Basic Horse Care Tips
Horse care may seem difficult to a novice, but these basic horse care tips will help keep a horse healthy. Horses require careful monitoring of their health, regular horse hoof care, plenty of exercise, good food, and the right kind of winter horse care. Horses that receive basic horse care tend to be alert and active, have a sleek and shiny appearance, and show no signs of lameness.
Horse hoof care is essential for the well-being of the animal.
Hooves need to be in good condition so that undue stress isn’t placed on any of the joints and so the feet themselves don’t become painful. Horse hoof care involves having the hooves trimmed every 6-8 weeks by a competent farrier (a specialist in foot care for horses) and replacing shoes when needed. Maintenance horse hoof care must be done on a daily basis. Before and after each ride any debris must be picked out from the underside of the horse’s foot and the shoes checked, even if the horse isn’t being ridden. A farrier or veterinarian should be contacted immediately at the first sign of lameness, cracks in the hoof, or a foul smell or discharge coming from the feet which could indicate an infection.
Basic horse care also involves exercise. Horses are animals that naturally roam large areas of land in herds. For a horse to be content it needs the companionship of other horses and the freedom to move around and see far into the distance. Basic horse care should include time turned out to pasture for as long as possible every day. The horse should have access to plenty of fresh water and if the pasture doesn’t provide grass for grazing, the horse can be given hay instead. Riding should be done for at least an hour a day, preferably two. A horse should be given strenuous activity only after he or she has been carefully warmed up. The horse should be cooled down after vigorous exercise and never fed when he or she is hot. Lack of exercise can lead to behavior problems and result in ill health.
Top quality grain and hay that is free from mold and offered in clean buckets are essential for any horse’s health. Good horse care requires feeding the horse small amounts often to help replicate the way a horse would feed in the wild. Water is needed for optimum digestion and should always be available. Good nutrition is important in horse care and is needed for everything from healthy hooves to a good energy level. Important horse care tips include frequently testing for parasites and administering vaccines twice a year. A veterinarian should examine any horse at least once a year.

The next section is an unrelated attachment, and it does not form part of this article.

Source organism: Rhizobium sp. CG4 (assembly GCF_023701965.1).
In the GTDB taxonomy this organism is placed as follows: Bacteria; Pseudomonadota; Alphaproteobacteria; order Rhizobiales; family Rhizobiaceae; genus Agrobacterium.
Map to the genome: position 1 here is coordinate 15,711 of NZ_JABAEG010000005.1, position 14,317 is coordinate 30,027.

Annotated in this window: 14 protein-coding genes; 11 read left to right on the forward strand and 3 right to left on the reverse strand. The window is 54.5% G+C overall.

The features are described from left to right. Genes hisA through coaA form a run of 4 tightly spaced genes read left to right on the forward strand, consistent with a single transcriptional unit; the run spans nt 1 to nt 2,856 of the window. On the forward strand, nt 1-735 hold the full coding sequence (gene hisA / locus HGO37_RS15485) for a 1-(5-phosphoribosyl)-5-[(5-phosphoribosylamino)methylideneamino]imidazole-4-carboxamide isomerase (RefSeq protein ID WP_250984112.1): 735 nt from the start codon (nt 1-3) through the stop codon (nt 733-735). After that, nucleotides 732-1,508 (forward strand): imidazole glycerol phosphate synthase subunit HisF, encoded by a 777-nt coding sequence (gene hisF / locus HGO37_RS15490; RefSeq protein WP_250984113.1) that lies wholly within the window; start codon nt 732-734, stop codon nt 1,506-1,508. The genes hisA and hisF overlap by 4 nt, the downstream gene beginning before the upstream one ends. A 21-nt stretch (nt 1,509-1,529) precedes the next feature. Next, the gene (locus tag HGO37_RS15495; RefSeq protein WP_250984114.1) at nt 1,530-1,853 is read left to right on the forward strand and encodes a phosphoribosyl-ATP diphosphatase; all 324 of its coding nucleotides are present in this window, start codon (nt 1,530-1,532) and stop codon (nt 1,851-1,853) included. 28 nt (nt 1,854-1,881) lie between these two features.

Proper horse care requires shelter for the horse in all types of weather. Horses should always have access to shelter that will provide protection from sun and flies in the summer. Winter horse care requires a three-sided shelter that faces south for horses that are being kept outside. The shelter should be wide instead of deep so that less dominant horses in the group aren’t afraid to enter. Straw should be used to cover the ground and provide extra warmth. Horses should be well fed so that they maintain a layer of fat, which protects them from the cold. Blankets can actually make a horse colder because they flatten the hair and prevent warm air from being trapped close to the body. If a horse has been kept outside, it should have a nice winter coat of fur and won’t need any extra covering. If the horse is usually kept in a barn then he or she may need a blanket when he or she is turned out, but make sure that it is very warm.
Horse care requires attention to detail. Horse care tips from horse care professionals can ensure that a horse is being treated properly by a first time owner. Exercise, food, and shelter are basics that every horse needs. Even an experienced owner enlists the help of veterinarians and farriers to maintain optimum health and keep a horse’s hooves in good condition. This is a lot of work, but the effort put into horse care is offset by the enjoyment of owning and riding a horse.
Dwelle, Jaqueline. Your First Horse: How to Buy and Care for Your First Horse. Southern Pines, North Carolina: Hoofbeat Publications, 1996.
Gredley, Elizabeth. “Looking After Horses.” Acreage Equines. 1999. animalINK. 10 June 2007. http://www.acreageequines.com/horsecare/horsecare1 .htm.
McBane, Susan. The Horse Owner’s Essential Survival Guide. Cincinnati, Ohio: F&W Publications, Inc., 2004.